As the basis of a nightlife scene, dilapidation might not be an appealing concept at first. But it has been over a decade now since Szimpla*, the pioneer of “ruin pubs” (romkocsma), set up in a disused tenement block in District VII. Crude, rickety, unpolished: just like that, Szimpla created a trend that caught the attention of the international press and drew crowds of tourists to Budapest.
Since then, many others have followed its footsteps, scouting out ramshackle buildings and filling them with eclectic furniture and beer taps. But despite being clustered in the relatively compact old Jewish quarter of District VII, these pubs are not always easy to spot. Not to worry: here we give you the itinerary for a ruin-themed summer pub crawl, and if you stumble across a few other places on the way, all the better.
Anker’t (District VI, Paulay Ede u. 33) is the upgraded version of the traditional “ruin garden” (romkert). In a parallel street to the Opera house, where respite from the crowded indoor bars can be found, the typically randomised furniture of the “ruin pubs” gives place to a more sombre ambience. Besides the minimalist garden with the canvas and white fabric roofing, it has also a dance floor with acts from different DJs every night. Open every day until 4 am, this is a less obvious place to party, while listening to some good music.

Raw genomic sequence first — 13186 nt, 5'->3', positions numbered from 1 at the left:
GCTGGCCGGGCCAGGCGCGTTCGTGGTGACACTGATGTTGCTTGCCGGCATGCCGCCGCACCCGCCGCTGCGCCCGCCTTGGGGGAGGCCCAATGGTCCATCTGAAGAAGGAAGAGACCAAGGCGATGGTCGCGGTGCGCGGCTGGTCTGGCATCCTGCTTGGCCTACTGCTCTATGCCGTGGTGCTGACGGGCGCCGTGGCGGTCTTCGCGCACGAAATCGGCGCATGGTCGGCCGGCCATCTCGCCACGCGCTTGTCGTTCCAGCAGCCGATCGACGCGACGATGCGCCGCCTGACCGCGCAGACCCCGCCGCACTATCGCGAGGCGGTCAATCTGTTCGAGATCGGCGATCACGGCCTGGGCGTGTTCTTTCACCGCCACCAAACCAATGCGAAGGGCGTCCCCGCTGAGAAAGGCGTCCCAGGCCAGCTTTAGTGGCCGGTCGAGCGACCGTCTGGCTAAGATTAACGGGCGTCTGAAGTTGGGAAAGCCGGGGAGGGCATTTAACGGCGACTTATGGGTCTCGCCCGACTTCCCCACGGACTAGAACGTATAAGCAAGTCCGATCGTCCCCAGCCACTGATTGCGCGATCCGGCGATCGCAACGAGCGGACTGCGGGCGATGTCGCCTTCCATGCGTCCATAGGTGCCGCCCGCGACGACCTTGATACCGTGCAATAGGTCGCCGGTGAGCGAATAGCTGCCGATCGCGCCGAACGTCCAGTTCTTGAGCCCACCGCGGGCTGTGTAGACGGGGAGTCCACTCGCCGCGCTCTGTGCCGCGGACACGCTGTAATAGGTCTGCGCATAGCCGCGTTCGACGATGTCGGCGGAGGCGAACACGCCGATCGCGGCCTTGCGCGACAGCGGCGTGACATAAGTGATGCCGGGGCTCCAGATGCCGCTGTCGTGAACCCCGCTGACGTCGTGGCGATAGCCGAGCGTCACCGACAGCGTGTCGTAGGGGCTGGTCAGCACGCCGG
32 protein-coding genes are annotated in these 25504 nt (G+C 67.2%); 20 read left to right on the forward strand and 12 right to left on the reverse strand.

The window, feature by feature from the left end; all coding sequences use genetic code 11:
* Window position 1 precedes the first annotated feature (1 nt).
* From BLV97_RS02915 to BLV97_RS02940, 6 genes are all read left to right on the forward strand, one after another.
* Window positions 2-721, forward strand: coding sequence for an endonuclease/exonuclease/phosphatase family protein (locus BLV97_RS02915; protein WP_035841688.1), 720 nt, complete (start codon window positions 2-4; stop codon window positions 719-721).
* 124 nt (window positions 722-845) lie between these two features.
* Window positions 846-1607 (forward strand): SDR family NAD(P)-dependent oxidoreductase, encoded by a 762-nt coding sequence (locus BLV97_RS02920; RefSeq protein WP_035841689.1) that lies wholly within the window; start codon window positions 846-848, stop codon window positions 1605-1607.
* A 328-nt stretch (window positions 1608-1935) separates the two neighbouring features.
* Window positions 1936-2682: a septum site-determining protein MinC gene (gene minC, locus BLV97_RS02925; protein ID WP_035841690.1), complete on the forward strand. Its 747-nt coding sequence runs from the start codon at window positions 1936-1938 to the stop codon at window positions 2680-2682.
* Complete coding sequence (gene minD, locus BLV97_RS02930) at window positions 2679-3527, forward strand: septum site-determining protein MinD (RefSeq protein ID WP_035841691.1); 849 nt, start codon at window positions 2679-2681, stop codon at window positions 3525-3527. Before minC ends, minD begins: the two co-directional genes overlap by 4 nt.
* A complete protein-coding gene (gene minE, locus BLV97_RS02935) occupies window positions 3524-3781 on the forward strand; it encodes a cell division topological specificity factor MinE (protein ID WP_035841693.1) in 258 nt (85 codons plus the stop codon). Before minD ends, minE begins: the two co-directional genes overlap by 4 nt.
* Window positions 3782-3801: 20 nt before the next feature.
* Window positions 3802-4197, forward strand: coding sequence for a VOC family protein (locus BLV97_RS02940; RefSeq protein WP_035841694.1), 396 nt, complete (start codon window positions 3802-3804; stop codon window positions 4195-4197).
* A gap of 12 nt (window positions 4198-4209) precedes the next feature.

Grandio Jungle Bar & Grill (District VII, Nagy Diófa u. 8) is definitely a touristy spot, with a youth hostel operating right upstairs. And whether you call it a garden, jungle or even forest, this pub is as green as it can get. A “bucolic island”, they say, with enormous trees in the courtyard of the ramshackle old tenement block. This is the “ruin garden” experience par excellence: the graffiti covered walls, the rickety chairs, the bohemian ambience, Grandio Bar has it all. Open every day until 2 am, and up to 4 am on Fridays and Saturdays, a half-litre of Hungarian Soproni beer can be purchased for HUF 450 (EUR 1.58). Wine starts at HUF 200 (EUR 0.70) for a decilitre (100 ml) and cocktails go from HUF 1200 (EUR 4.20) up to 2000 (EUR 7.00).
Sufni G’ART’N (District VII, Akácfa u. 47) does not break new ground on the “ruin pub” scene. It does, however, fit perfectly into the concept and for that deserves a place on our route. Open on weekdays until 2 am, and up to 4 am from Friday to Sunday, Sufni has the requisite old TV sets, bicycles, dolls, tennis racquets and even a piano hanging on its walls.
So if it is retro that you seek, lay back in the colourful chairs of this pub, ask for the Hungarian summer favourite, fröccs, and enjoy. Table soccer, or csocsó, is also on hand if you feel like a bit of exercise. As for food, they have a tourist menu for HUF 1,100, a reasonable selection of cheap pizzas, spaghetti or chicken wings. A bonus point for Sufni: they have their own homemade beer for HUF 350 (EUR 1.22).